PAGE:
In Khetarpal’s eyes, the political divide is truly becoming an issue that impacts families. She’s seeing political discussions turning to fights and, “they are charged enough that the word ‘divorce’ is starting to pop up.”
You Have To Talk Politics
If you’re sensing you and your spouse are on different planets when it comes to politics, it’s important to discuss it together even though that can be really tough. Things are not going to get better on their own.
“Hope is not an effective strategy,” said Khetarpal. “We can’t keep hoping things will change.”
People sometimes choose to not to have those difficult discussions because they know they’re not going to agree or because they anticipate that the discussion will devolve into an argument. What underlines this is a desire to avoid conflict or disagreement but it’s a fallacy to think that by not talking about it, you’ll avoid the conflict or it will go away.
Not talking about an issue doesn’t create understanding and it doesn’t resolve the issue. This applies to all matters, not just political questions. By not talking about it with your spouse, your relationship can deteriorate because that issue may fester and ultimately become a barrier to intimacy.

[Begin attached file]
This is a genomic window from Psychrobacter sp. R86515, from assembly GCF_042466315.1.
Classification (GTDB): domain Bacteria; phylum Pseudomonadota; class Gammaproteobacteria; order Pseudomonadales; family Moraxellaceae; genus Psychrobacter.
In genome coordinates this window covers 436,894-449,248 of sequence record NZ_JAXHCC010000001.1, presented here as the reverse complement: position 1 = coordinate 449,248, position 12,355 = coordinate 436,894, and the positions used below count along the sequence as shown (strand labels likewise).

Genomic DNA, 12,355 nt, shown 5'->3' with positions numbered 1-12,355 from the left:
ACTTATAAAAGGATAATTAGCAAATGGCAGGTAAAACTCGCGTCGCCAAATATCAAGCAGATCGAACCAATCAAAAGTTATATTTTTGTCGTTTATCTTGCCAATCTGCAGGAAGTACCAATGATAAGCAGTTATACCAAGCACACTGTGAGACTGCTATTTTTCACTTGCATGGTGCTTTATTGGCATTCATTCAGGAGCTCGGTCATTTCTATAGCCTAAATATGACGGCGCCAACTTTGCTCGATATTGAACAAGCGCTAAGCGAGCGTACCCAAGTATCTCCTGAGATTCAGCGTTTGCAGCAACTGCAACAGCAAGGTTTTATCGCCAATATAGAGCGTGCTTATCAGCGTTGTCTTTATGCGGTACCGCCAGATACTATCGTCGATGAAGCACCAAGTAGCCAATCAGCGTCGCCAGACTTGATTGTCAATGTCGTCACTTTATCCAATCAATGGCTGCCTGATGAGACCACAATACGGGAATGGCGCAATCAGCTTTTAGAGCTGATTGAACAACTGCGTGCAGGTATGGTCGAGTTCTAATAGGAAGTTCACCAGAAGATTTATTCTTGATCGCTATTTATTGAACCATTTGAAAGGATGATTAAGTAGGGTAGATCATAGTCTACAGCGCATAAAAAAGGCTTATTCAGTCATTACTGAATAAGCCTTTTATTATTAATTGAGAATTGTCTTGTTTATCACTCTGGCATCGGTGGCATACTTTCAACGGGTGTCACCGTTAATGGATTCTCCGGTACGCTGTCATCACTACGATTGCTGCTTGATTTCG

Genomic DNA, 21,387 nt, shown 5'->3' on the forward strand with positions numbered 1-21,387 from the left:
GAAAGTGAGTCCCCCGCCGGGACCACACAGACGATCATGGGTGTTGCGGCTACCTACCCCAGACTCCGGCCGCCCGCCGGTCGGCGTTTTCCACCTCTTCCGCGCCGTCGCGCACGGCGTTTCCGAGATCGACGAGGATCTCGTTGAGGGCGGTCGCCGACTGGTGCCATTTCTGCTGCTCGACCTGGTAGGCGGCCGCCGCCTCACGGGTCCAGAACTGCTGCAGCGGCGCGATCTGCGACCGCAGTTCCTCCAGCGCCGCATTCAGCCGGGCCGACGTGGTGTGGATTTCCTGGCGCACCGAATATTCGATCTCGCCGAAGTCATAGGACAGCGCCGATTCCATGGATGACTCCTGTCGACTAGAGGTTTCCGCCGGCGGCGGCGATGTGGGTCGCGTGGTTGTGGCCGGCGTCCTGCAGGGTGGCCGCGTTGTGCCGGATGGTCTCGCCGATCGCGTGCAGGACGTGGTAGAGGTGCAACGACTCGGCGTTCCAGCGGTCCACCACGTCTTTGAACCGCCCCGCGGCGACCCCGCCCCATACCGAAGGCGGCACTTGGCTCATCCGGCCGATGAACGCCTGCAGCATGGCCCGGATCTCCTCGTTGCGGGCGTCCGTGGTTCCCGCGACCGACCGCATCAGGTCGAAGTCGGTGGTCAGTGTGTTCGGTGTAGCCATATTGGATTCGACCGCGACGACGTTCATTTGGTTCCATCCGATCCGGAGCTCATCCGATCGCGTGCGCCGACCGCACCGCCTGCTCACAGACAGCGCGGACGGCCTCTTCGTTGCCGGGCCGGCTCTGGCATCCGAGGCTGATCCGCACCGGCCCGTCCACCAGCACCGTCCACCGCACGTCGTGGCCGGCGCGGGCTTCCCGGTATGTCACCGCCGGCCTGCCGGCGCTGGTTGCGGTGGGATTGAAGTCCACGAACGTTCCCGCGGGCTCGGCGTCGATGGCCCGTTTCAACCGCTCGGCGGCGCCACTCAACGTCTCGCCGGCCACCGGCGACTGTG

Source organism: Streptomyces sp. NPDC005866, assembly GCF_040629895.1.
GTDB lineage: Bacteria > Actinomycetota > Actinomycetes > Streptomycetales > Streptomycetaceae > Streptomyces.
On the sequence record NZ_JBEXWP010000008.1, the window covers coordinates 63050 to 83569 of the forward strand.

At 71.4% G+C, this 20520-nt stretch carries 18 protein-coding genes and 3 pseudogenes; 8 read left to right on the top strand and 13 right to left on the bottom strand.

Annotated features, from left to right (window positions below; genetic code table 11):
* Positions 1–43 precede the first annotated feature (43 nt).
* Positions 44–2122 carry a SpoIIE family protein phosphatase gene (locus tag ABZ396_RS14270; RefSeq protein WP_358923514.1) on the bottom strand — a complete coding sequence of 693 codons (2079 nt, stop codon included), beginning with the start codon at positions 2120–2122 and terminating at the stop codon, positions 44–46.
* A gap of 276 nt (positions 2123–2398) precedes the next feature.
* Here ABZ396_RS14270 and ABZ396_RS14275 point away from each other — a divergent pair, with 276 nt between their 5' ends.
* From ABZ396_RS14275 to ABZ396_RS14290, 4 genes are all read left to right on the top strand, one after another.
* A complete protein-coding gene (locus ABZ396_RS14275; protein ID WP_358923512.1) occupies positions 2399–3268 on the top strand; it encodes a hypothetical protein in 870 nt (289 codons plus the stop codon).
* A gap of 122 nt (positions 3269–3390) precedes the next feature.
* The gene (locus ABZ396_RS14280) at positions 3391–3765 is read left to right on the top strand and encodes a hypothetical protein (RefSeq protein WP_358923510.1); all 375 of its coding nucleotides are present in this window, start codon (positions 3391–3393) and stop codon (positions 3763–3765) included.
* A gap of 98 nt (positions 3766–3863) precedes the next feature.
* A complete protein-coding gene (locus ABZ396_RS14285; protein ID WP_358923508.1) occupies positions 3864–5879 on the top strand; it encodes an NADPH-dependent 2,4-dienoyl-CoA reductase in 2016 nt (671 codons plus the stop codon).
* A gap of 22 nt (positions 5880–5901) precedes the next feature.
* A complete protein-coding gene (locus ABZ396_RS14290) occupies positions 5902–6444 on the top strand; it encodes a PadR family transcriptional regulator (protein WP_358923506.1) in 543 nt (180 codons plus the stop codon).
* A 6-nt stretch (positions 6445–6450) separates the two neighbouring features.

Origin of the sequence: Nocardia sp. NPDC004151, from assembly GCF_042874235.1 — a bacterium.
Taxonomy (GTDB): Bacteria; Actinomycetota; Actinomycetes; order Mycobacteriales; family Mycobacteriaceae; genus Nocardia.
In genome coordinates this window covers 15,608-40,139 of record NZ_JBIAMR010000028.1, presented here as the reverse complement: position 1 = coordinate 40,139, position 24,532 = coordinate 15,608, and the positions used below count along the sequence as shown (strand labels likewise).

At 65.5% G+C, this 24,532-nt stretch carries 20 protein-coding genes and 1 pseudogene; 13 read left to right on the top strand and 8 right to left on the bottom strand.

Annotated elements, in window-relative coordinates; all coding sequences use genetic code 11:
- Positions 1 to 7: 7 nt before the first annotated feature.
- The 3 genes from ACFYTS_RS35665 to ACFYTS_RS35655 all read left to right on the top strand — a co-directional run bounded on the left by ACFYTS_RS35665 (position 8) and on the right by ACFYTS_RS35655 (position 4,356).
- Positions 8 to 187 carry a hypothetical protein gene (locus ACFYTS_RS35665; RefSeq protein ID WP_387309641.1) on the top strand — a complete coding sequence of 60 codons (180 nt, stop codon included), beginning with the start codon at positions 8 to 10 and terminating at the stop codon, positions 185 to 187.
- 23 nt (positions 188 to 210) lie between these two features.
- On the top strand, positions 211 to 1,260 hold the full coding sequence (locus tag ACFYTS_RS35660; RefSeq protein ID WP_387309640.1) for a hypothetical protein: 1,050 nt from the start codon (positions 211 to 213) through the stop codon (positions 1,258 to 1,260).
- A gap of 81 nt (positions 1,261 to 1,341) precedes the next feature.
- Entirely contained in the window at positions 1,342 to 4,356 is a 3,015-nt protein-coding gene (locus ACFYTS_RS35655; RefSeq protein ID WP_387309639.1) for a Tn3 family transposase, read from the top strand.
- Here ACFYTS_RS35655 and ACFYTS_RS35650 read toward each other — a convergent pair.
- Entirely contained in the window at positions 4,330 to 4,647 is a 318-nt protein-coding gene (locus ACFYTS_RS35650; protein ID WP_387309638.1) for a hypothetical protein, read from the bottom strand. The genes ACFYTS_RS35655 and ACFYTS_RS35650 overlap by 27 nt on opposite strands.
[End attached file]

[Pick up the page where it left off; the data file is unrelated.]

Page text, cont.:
Khetarpal suggests that one alternative to talking to your spouse about a political issue would be to confide in another. This could be helpful if that other person could prepare you to have a meaningful discussion with your spouse but if it means you’re sounding off to that person and not your spouse there’s a risk that the practice will ripple to other issues you don’t want to talk about.
There’s a big difference between you deciding on your own not to raise a topic for discussion and you and your spouse making a joint decision, that you don’t see eye-to-eye on the topic and that you can accept and respect each other’s viewpoint. The former is a one-sided covert decision whereas the latter is an informed, joint decision.
It’s Not About Being Right
It’s important to approach these discussions from the standpoint of seeking a better understanding of the other’s viewpoint. This is not about persuading your spouse to change their position or proving that your position is right.
“A discussion is a wonderful way to start opening more doors rather than closing them,” said Khetarpal.
If you both approach the conversation by putting on the boxing gloves and wanting to duke it out, Khetarpal says you’ll both end up bloodied and that won’t solve anything.